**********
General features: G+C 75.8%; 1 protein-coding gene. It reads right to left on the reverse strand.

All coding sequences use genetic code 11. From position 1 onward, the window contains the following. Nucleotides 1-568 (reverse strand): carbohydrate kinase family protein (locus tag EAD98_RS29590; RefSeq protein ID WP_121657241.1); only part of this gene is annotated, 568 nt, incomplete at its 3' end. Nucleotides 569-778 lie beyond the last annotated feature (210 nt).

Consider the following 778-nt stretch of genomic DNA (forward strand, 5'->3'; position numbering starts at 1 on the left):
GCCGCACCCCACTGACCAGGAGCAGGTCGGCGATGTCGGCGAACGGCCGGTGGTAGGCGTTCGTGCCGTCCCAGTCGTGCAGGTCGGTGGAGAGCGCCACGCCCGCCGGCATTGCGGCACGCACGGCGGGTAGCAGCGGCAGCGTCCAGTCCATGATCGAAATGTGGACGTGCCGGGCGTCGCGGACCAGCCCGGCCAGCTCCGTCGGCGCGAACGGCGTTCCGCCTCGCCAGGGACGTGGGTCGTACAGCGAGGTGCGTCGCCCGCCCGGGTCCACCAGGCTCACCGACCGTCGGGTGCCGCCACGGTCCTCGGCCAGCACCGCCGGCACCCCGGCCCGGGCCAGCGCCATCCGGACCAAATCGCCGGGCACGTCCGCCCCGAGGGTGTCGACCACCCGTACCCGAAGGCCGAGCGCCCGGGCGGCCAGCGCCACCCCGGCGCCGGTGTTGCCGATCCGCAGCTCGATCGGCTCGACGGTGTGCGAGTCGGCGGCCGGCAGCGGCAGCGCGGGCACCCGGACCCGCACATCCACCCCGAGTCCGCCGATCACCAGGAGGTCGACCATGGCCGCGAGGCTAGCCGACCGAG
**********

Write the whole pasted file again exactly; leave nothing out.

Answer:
General features: G+C 75.8%; 1 protein-coding gene. It reads right to left on the reverse strand.

All coding sequences use genetic code 11. From position 1 onward, the window contains the following. Nucleotides 1-568 (reverse strand): carbohydrate kinase family protein (locus tag EAD98_RS29590; RefSeq protein ID WP_121657241.1); only part of this gene is annotated, 568 nt, incomplete at its 3' end. Nucleotides 569-778 lie beyond the last annotated feature (210 nt).

Consider the following 778-nt stretch of genomic DNA (forward strand, 5'->3'; position numbering starts at 1 on the left):
GCCGCACCCCACTGACCAGGAGCAGGTCGGCGATGTCGGCGAACGGCCGGTGGTAGGCGTTCGTGCCGTCCCAGTCGTGCAGGTCGGTGGAGAGCGCCACGCCCGCCGGCATTGCGGCACGCACGGCGGGTAGCAGCGGCAGCGTCCAGTCCATGATCGAAATGTGGACGTGCCGGGCGTCGCGGACCAGCCCGGCCAGCTCCGTCGGCGCGAACGGCGTTCCGCCTCGCCAGGGACGTGGGTCGTACAGCGAGGTGCGTCGCCCGCCCGGGTCCACCAGGCTCACCGACCGTCGGGTGCCGCCACGGTCCTCGGCCAGCACCGCCGGCACCCCGGCCCGGGCCAGCGCCATCCGGACCAAATCGCCGGGCACGTCCGCCCCGAGGGTGTCGACCACCCGTACCCGAAGGCCGAGCGCCCGGGCGGCCAGCGCCACCCCGGCGCCGGTGTTGCCGATCCGCAGCTCGATCGGCTCGACGGTGTGCGAGTCGGCGGCCGGCAGCGGCAGCGCGGGCACCCGGACCCGCACATCCACCCCGAGTCCGCCGATCACCAGGAGGTCGACCATGGCCGCGAGGCTAGCCGACCGAG